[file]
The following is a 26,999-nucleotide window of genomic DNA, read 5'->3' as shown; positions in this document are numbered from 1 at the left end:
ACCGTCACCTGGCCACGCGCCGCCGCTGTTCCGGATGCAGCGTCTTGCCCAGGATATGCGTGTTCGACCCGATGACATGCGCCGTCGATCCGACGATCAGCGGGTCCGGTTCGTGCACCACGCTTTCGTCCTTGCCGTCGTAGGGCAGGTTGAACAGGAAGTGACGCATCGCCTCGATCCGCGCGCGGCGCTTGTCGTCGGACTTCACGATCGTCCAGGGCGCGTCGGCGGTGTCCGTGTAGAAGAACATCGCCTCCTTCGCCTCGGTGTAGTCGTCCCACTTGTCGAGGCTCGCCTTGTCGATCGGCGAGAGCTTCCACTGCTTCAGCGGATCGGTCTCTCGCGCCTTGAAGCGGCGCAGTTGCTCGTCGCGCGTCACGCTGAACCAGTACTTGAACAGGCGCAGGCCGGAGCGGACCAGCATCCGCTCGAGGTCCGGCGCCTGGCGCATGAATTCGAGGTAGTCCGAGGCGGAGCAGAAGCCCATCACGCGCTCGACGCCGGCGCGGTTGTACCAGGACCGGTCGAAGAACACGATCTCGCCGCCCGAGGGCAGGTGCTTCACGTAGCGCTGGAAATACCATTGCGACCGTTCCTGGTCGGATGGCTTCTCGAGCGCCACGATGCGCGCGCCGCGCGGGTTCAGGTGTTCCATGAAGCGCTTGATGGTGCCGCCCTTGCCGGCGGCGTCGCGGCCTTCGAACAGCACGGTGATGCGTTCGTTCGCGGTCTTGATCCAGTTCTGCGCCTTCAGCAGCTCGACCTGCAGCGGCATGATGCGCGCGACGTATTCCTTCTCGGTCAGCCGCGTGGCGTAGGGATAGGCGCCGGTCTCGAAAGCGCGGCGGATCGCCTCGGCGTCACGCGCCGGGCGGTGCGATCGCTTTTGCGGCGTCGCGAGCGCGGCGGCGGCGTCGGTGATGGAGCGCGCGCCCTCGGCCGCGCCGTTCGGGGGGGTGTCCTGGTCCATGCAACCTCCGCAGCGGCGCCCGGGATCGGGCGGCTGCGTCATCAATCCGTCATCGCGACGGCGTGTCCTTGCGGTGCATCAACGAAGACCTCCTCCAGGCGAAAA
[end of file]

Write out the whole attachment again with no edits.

The following is a 26,999-nucleotide window of genomic DNA, read 5'->3' as shown; positions in this document are numbered from 1 at the left end:
ACCGTCACCTGGCCACGCGCCGCCGCTGTTCCGGATGCAGCGTCTTGCCCAGGATATGCGTGTTCGACCCGATGACATGCGCCGTCGATCCGACGATCAGCGGGTCCGGTTCGTGCACCACGCTTTCGTCCTTGCCGTCGTAGGGCAGGTTGAACAGGAAGTGACGCATCGCCTCGATCCGCGCGCGGCGCTTGTCGTCGGACTTCACGATCGTCCAGGGCGCGTCGGCGGTGTCCGTGTAGAAGAACATCGCCTCCTTCGCCTCGGTGTAGTCGTCCCACTTGTCGAGGCTCGCCTTGTCGATCGGCGAGAGCTTCCACTGCTTCAGCGGATCGGTCTCTCGCGCCTTGAAGCGGCGCAGTTGCTCGTCGCGCGTCACGCTGAACCAGTACTTGAACAGGCGCAGGCCGGAGCGGACCAGCATCCGCTCGAGGTCCGGCGCCTGGCGCATGAATTCGAGGTAGTCCGAGGCGGAGCAGAAGCCCATCACGCGCTCGACGCCGGCGCGGTTGTACCAGGACCGGTCGAAGAACACGATCTCGCCGCCCGAGGGCAGGTGCTTCACGTAGCGCTGGAAATACCATTGCGACCGTTCCTGGTCGGATGGCTTCTCGAGCGCCACGATGCGCGCGCCGCGCGGGTTCAGGTGTTCCATGAAGCGCTTGATGGTGCCGCCCTTGCCGGCGGCGTCGCGGCCTTCGAACAGCACGGTGATGCGTTCGTTCGCGGTCTTGATCCAGTTCTGCGCCTTCAGCAGCTCGACCTGCAGCGGCATGATGCGCGCGACGTATTCCTTCTCGGTCAGCCGCGTGGCGTAGGGATAGGCGCCGGTCTCGAAAGCGCGGCGGATCGCCTCGGCGTCACGCGCCGGGCGGTGCGATCGCTTTTGCGGCGTCGCGAGCGCGGCGGCGGCGTCGGTGATGGAGCGCGCGCCCTCGGCCGCGCCGTTCGGGGGGGTGTCCTGGTCCATGCAACCTCCGCAGCGGCGCCCGGGATCGGGCGGCTGCGTCATCAATCCGTCATCGCGACGGCGTGTCCTTGCGGTGCATCAACGAAGACCTCCTCCAGGCGAAAA